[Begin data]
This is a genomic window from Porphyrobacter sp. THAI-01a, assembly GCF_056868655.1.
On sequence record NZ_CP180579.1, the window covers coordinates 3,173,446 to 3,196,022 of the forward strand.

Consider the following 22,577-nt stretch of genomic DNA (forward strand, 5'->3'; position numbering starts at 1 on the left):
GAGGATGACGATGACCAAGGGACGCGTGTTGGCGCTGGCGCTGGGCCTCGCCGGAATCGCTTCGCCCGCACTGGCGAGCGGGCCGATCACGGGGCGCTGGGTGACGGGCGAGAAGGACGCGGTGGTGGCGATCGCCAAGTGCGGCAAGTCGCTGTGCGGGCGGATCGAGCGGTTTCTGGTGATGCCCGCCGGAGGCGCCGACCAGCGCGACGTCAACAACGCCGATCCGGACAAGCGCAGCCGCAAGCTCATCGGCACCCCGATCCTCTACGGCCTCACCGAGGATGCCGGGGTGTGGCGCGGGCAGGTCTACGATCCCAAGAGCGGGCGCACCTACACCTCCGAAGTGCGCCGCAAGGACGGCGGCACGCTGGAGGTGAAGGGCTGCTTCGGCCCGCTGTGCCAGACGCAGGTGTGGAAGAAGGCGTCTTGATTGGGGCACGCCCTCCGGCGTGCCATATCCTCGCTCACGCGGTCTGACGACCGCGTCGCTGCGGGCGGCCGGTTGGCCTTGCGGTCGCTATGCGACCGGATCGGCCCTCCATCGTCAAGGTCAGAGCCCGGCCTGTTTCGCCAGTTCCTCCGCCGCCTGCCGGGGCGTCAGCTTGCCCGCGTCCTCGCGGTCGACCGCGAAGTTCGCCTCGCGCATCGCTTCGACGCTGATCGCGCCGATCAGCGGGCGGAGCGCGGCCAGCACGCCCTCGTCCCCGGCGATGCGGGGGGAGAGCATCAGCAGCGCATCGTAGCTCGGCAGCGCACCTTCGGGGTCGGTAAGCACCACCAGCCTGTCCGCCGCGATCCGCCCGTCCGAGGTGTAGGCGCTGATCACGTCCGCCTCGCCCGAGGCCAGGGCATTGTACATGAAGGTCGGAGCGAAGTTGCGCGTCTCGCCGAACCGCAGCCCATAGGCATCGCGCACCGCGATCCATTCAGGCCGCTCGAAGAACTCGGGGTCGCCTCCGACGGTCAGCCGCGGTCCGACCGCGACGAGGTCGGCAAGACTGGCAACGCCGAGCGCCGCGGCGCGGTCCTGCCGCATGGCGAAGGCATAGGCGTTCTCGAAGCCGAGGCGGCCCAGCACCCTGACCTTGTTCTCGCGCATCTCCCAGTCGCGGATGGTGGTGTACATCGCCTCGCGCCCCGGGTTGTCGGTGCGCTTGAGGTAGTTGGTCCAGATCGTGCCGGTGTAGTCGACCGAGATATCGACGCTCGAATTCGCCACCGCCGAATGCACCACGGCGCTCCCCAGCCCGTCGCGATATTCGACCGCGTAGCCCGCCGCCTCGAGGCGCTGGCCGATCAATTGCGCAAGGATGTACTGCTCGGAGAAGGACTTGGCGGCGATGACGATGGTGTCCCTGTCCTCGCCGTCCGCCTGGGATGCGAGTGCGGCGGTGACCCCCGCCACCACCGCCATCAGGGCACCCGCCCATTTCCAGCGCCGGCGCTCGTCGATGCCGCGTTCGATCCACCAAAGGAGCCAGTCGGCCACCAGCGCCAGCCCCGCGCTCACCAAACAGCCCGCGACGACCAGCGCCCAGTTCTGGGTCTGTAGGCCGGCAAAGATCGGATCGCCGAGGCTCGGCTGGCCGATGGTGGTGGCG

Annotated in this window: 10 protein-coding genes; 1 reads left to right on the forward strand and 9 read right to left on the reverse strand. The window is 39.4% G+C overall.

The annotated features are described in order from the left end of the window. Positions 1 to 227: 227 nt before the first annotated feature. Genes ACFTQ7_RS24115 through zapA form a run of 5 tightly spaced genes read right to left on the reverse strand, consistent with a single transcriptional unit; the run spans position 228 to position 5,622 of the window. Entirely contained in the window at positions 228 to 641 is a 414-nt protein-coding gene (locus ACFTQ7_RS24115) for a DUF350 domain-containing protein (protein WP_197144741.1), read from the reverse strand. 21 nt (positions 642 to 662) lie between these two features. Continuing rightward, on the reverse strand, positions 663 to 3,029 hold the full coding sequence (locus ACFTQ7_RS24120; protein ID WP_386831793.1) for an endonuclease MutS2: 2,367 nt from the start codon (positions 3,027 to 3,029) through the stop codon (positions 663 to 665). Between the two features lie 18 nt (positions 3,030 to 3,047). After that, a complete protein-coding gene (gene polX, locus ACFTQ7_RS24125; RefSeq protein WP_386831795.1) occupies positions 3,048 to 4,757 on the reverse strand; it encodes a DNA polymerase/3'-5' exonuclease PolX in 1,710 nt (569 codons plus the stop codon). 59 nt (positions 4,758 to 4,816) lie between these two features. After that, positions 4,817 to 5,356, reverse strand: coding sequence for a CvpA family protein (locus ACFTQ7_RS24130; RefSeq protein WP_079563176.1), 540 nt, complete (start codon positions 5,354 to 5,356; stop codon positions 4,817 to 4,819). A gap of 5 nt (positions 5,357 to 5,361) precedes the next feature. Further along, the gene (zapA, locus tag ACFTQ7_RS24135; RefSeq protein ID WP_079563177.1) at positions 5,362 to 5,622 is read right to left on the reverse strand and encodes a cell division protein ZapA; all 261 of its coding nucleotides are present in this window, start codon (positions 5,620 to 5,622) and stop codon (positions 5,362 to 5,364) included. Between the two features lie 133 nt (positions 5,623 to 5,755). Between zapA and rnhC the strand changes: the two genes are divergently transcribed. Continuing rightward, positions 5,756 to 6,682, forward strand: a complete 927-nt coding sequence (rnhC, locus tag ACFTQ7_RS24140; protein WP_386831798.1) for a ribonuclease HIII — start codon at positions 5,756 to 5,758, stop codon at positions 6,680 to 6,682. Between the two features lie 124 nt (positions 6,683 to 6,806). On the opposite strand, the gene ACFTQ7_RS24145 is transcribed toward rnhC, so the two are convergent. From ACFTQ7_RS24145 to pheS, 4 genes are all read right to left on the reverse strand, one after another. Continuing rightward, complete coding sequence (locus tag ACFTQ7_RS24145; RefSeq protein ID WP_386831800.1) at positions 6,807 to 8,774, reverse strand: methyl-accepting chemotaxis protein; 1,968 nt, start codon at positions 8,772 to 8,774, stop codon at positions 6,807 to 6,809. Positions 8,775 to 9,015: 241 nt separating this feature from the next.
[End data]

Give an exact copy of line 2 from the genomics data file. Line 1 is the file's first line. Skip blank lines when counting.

On sequence record NZ_CP180579.1, the window covers coordinates 3,173,446 to 3,196,022 of the forward strand.